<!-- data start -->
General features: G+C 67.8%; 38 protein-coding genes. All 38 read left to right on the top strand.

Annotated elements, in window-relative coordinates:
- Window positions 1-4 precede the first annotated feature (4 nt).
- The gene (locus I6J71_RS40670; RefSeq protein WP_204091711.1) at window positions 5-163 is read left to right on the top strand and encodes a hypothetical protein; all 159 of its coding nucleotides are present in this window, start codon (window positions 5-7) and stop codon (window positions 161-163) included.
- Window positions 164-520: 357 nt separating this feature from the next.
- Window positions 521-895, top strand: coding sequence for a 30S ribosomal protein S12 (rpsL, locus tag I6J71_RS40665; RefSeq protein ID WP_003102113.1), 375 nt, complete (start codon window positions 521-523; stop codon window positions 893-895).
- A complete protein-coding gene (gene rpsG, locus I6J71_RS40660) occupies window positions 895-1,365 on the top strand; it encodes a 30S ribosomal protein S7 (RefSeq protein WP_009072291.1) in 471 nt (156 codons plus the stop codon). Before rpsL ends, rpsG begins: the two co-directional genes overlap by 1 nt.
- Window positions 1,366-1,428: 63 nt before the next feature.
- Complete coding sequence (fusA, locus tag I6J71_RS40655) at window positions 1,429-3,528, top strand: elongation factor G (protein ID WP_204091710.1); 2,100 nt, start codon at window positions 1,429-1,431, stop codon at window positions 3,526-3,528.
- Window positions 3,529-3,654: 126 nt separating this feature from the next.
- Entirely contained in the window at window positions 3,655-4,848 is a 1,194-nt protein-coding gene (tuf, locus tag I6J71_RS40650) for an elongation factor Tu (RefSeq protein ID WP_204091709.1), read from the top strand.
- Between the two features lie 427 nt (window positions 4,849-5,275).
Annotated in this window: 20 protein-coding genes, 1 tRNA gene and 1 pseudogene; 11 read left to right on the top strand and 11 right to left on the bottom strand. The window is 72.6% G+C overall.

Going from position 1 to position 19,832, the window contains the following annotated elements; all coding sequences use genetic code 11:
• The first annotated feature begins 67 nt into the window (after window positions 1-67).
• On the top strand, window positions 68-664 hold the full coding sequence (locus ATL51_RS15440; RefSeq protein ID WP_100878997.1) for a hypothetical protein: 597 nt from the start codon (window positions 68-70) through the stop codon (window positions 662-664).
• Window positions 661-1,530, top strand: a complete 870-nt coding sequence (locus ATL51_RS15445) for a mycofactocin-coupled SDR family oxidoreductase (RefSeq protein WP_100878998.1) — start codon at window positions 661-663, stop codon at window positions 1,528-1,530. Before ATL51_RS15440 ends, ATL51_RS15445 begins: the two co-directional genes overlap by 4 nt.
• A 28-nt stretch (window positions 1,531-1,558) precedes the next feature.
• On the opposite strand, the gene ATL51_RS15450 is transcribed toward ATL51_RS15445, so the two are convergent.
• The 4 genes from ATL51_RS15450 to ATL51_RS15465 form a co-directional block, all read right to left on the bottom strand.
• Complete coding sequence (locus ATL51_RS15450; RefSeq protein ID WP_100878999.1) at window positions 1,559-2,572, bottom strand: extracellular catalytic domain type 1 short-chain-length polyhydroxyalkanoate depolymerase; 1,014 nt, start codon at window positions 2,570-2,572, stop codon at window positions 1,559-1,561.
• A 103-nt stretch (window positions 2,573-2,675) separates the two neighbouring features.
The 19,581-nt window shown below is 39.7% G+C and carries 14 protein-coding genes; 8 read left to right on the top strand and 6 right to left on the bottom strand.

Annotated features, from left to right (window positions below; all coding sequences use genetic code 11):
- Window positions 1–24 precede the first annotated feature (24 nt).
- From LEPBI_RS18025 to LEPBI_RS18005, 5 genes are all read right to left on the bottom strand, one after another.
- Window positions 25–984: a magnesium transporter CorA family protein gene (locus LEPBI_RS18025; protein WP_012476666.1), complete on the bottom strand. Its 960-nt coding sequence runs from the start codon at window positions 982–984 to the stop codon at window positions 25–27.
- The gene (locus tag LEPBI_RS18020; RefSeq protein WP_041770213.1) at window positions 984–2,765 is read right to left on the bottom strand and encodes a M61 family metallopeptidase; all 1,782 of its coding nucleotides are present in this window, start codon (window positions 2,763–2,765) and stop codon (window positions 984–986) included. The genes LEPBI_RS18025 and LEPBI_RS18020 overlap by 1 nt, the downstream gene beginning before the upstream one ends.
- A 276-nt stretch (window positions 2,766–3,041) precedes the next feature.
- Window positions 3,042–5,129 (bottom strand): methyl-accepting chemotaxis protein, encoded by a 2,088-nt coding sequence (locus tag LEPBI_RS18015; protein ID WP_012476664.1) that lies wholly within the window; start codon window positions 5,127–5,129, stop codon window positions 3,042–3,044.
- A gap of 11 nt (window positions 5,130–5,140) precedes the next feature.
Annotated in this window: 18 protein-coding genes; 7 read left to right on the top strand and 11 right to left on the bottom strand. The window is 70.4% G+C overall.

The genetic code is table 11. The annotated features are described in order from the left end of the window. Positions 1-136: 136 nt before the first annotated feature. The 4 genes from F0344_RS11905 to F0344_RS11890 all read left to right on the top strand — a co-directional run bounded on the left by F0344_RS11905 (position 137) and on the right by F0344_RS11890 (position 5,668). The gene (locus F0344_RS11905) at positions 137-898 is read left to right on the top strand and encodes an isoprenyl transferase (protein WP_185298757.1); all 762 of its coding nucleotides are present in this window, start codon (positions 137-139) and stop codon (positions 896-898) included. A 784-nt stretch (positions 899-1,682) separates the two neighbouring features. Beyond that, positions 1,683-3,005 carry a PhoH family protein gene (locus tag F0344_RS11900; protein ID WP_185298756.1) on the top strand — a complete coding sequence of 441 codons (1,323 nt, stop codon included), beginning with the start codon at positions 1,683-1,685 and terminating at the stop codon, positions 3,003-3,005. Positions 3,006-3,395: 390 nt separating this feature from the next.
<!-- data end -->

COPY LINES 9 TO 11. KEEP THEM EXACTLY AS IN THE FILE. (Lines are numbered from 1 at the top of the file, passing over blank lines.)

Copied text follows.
- Complete coding sequence (fusA, locus tag I6J71_RS40655) at window positions 1,429-3,528, top strand: elongation factor G (protein ID WP_204091710.1); 2,100 nt, start codon at window positions 1,429-1,431, stop codon at window positions 3,526-3,528.
- Window positions 3,529-3,654: 126 nt separating this feature from the next.
- Entirely contained in the window at window positions 3,655-4,848 is a 1,194-nt protein-coding gene (tuf, locus tag I6J71_RS40650) for an elongation factor Tu (RefSeq protein ID WP_204091709.1), read from the top strand.